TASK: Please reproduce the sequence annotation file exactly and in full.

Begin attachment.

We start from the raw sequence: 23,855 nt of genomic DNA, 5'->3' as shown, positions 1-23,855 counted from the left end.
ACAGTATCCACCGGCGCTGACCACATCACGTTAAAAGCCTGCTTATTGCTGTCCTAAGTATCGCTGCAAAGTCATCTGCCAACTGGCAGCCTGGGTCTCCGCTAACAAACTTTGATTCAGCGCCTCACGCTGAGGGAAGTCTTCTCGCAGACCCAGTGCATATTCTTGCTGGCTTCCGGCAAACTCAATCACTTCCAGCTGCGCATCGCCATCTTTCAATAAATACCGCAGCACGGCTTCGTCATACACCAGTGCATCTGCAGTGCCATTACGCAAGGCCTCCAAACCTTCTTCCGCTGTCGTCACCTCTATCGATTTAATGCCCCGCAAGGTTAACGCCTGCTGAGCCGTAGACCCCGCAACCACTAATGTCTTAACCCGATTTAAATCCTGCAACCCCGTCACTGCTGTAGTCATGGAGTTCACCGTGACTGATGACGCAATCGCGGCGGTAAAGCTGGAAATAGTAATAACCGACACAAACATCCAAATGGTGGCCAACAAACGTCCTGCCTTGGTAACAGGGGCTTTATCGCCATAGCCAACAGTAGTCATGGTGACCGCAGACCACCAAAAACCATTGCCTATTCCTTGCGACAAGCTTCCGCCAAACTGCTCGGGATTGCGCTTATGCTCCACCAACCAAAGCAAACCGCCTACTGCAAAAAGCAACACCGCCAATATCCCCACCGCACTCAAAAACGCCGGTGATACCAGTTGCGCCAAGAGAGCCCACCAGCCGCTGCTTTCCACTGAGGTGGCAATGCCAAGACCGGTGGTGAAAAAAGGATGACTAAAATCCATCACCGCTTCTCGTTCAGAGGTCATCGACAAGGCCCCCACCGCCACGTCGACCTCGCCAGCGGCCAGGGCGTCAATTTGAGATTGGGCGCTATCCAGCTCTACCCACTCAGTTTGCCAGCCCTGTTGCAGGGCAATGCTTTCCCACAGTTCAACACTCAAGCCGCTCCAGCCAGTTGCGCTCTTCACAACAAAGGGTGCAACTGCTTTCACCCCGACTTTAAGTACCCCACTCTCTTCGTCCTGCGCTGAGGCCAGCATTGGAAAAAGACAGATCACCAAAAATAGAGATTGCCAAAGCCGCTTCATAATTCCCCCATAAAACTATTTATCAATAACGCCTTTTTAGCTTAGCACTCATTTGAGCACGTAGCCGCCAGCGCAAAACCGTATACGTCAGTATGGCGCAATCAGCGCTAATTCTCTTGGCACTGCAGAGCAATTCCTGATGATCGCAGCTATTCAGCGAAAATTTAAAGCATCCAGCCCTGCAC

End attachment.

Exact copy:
We start from the raw sequence: 23,855 nt of genomic DNA, 5'->3' as shown, positions 1-23,855 counted from the left end.
ACAGTATCCACCGGCGCTGACCACATCACGTTAAAAGCCTGCTTATTGCTGTCCTAAGTATCGCTGCAAAGTCATCTGCCAACTGGCAGCCTGGGTCTCCGCTAACAAACTTTGATTCAGCGCCTCACGCTGAGGGAAGTCTTCTCGCAGACCCAGTGCATATTCTTGCTGGCTTCCGGCAAACTCAATCACTTCCAGCTGCGCATCGCCATCTTTCAATAAATACCGCAGCACGGCTTCGTCATACACCAGTGCATCTGCAGTGCCATTACGCAAGGCCTCCAAACCTTCTTCCGCTGTCGTCACCTCTATCGATTTAATGCCCCGCAAGGTTAACGCCTGCTGAGCCGTAGACCCCGCAACCACTAATGTCTTAACCCGATTTAAATCCTGCAACCCCGTCACTGCTGTAGTCATGGAGTTCACCGTGACTGATGACGCAATCGCGGCGGTAAAGCTGGAAATAGTAATAACCGACACAAACATCCAAATGGTGGCCAACAAACGTCCTGCCTTGGTAACAGGGGCTTTATCGCCATAGCCAACAGTAGTCATGGTGACCGCAGACCACCAAAAACCATTGCCTATTCCTTGCGACAAGCTTCCGCCAAACTGCTCGGGATTGCGCTTATGCTCCACCAACCAAAGCAAACCGCCTACTGCAAAAAGCAACACCGCCAATATCCCCACCGCACTCAAAAACGCCGGTGATACCAGTTGCGCCAAGAGAGCCCACCAGCCGCTGCTTTCCACTGAGGTGGCAATGCCAAGACCGGTGGTGAAAAAAGGATGACTAAAATCCATCACCGCTTCTCGTTCAGAGGTCATCGACAAGGCCCCCACCGCCACGTCGACCTCGCCAGCGGCCAGGGCGTCAATTTGAGATTGGGCGCTATCCAGCTCTACCCACTCAGTTTGCCAGCCCTGTTGCAGGGCAATGCTTTCCCACAGTTCAACACTCAAGCCGCTCCAGCCAGTTGCGCTCTTCACAACAAAGGGTGCAACTGCTTTCACCCCGACTTTAAGTACCCCACTCTCTTCGTCCTGCGCTGAGGCCAGCATTGGAAAAAGACAGATCACCAAAAATAGAGATTGCCAAAGCCGCTTCATAATTCCCCCATAAAACTATTTATCAATAACGCCTTTTTAGCTTAGCACTCATTTGAGCACGTAGCCGCCAGCGCAAAACCGTATACGTCAGTATGGCGCAATCAGCGCTAATTCTCTTGGCACTGCAGAGCAATTCCTGATGATCGCAGCTATTCAGCGAAAATTTAAAGCATCCAGCCCTGCAC